Sabaneta is an ideal neighborhood for expat families who want the convenience of living near Metro Medellin but don't want to raise their kids in the hustle and bustle of a major city.
Located at the end of the valley, roughly 20 minutes south of downtown Medellin, sits the charming municipality of Sabaneta. Like Envigado, Sabaneta is its own city. With the charm of a small Latin American colonial town, Sabaneta blends the authenticity of a traditional Colombian pueblo with the conveniences of living in a modern metropolis.
Sabaneta exudes a small-town ambiance unlike any other barrios or districts in Medellin. While expat life in Sabaneta is more laid-back, it is far from boring. Parque Sabaneta is a beautiful town square that is always bustling with activity. The square is a green oasis, surrounded by trees and packed with kids playing in the water fountains. Local families love spending their weekends there, snacking on crispy empanadas while Latin music fills the air. You'll find a row of attractive al fresco restaurants and eateries on streets just off the square. Opposite the square, you'll glimpse a row of market vendors hawking along the road.
Quick Overview Of Sabaneta
Housing Costs In Sabaneta
Typical cost for a furnished apartment in Sabaneta is 40% to 50% less compared to El Poblado
- Studio - $300 USD / ~1,430,000 COP
- 1 Bedroom 1 Bath Apartment $400 USD / ~1,910,000 COP
- 2 Bedroom 2 Bath Apartment $590 USD / ~2,830,000 COP
What Are The Advantages of Living in Sabaneta
What Are Drawbacks Of Staying in Sabaneta
La Candelaria-El Centro Neighborhood - Where Should Expats Avoid Living In Medellin?
La Candelaria-El Centro is a neighborhood in Medellin's city center. While Plaza Botero and other must-see tourist attractions are in this area, I do not recommend expats to live in La Candelaria. The neighborhood is beyond raw and grungy. This is not a hipster bohemian, more sketchy ghetto vibe.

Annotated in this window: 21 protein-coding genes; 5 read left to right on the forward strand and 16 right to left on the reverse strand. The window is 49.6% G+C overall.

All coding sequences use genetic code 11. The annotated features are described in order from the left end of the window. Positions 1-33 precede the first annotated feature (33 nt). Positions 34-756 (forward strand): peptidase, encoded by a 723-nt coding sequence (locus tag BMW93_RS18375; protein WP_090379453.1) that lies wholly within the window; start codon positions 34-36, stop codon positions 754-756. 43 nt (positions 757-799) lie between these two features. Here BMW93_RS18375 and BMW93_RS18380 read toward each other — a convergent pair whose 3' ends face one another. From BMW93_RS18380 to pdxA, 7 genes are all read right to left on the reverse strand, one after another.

In my 8 years of expat life visiting over 45 countries, Junin Street is the least pleasant place I have ever walked. The urine-stench-filled street is crammed with homeless druggies getting high in the open. This area is disgusting even for someone like me who lived in cities overrun with homeless in the United States, like San Francisco and Portland, Oregon.
Also, La Candelaria is statistically the most dangerous part of Medellin, with high crime rates and a significant number of reported robberies. Be very cautious visiting this area: always stick to well-traveled areas and be aware of your surroundings at all times.
Even during the daytime, you'll want to be aware of your surroundings and take precautions against petty crime. Avoid carrying your purse or backpack, don't pull your phone out in the open, and watch your pockets when walking in crowded areas. While there is a police presence, you can still be mugged or have your pockets picked in this part of town.
The downtown core is dangerous at night, especially east of Avenida Oriental. Unless you know the area, stay away from the Medellin Centro at night and avoid walking around downtown alone at all costs.
If you see crazy cheap apartments for rent in La Candelaria, don't bother. The extra cost savings is not worth the risk.
Best Neighborhoods In Medellin For Expats